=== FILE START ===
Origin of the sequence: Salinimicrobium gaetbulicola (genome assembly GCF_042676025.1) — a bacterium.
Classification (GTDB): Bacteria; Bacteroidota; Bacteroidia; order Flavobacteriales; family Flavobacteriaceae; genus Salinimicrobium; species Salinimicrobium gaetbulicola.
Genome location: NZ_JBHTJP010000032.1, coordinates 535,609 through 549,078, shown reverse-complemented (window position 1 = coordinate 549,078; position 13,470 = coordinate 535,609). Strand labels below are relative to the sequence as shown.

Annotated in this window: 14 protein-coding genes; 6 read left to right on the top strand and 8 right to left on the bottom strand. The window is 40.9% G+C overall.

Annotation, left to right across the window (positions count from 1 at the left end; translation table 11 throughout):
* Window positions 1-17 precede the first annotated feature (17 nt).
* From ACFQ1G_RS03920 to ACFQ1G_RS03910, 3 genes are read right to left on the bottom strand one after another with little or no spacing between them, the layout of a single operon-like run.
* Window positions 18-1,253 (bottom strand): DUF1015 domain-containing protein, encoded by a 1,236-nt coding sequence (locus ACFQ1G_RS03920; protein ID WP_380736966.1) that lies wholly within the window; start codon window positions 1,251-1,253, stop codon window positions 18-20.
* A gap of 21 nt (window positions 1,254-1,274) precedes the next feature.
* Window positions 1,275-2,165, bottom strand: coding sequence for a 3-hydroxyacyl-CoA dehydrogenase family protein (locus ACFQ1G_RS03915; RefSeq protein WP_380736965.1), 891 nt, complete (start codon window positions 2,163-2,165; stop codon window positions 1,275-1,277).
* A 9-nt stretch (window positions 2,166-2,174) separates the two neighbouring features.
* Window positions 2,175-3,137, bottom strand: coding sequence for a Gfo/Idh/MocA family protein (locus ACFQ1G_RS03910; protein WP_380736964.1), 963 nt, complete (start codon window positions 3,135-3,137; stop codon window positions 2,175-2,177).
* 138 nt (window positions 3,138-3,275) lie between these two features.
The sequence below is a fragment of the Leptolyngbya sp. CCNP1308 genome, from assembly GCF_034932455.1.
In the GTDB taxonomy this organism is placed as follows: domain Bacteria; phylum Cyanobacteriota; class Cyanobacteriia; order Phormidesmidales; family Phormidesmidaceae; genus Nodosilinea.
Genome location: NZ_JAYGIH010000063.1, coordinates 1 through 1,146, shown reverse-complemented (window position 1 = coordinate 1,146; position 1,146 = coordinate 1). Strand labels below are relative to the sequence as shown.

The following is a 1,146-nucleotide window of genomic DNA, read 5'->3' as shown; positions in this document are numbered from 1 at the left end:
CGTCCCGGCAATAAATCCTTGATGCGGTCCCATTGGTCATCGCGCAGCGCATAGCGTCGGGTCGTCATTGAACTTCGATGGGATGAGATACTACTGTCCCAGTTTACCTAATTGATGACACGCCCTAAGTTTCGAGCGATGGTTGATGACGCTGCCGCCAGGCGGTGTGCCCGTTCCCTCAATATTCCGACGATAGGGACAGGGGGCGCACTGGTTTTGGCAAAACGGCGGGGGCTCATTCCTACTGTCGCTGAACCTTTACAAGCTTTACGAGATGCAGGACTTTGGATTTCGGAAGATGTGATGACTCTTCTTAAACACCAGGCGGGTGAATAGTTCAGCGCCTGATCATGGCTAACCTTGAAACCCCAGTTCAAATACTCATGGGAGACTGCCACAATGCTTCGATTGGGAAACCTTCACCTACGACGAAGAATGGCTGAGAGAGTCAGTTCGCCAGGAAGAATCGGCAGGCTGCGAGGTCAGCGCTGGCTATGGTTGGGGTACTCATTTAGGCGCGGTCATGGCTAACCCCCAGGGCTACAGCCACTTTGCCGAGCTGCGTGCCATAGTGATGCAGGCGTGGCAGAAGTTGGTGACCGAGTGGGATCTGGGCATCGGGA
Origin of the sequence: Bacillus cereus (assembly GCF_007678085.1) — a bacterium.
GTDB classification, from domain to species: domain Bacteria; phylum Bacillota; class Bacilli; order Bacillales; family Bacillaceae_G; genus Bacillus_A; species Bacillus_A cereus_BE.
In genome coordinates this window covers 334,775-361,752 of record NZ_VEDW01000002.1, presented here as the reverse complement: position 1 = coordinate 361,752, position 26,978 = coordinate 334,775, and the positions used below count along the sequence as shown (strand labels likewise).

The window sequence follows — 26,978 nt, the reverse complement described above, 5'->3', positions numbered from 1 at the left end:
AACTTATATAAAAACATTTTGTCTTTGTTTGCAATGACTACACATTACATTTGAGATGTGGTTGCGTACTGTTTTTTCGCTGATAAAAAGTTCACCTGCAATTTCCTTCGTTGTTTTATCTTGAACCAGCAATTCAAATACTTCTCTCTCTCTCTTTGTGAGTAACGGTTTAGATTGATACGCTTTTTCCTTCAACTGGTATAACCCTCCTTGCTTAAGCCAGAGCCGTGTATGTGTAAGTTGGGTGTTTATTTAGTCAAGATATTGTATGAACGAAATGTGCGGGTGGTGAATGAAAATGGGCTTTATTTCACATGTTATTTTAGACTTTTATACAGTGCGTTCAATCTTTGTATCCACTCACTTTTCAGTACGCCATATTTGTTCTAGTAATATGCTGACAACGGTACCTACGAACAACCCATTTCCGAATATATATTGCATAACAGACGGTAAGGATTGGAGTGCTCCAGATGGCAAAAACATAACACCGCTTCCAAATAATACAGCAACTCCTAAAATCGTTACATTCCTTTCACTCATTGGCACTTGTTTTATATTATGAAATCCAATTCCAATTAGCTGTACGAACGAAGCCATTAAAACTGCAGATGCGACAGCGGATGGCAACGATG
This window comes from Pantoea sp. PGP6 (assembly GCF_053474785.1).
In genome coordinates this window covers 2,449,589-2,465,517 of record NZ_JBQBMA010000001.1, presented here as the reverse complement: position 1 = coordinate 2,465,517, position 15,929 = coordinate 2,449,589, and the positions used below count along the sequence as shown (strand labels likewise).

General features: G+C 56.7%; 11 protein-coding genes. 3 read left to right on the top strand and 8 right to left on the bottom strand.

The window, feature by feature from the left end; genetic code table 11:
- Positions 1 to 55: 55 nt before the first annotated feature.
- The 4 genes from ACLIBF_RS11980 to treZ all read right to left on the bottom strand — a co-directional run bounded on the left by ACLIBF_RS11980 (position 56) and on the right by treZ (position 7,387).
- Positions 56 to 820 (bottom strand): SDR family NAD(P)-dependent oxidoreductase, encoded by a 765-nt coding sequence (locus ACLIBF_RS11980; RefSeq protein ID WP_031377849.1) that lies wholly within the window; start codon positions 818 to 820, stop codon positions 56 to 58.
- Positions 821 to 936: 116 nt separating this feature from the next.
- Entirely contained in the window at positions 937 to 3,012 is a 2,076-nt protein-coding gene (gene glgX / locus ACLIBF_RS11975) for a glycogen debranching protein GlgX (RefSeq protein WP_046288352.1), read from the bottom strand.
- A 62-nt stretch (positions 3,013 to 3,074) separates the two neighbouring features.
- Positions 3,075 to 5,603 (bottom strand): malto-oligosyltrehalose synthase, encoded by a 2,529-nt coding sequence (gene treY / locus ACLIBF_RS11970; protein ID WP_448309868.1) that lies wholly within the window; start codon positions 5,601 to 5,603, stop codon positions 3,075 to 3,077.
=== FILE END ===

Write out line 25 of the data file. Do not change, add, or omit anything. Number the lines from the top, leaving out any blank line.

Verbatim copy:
In genome coordinates this window covers 2,449,589-2,465,517 of record NZ_JBQBMA010000001.1, presented here as the reverse complement: position 1 = coordinate 2,465,517, position 15,929 = coordinate 2,449,589, and the positions used below count along the sequence as shown (strand labels likewise).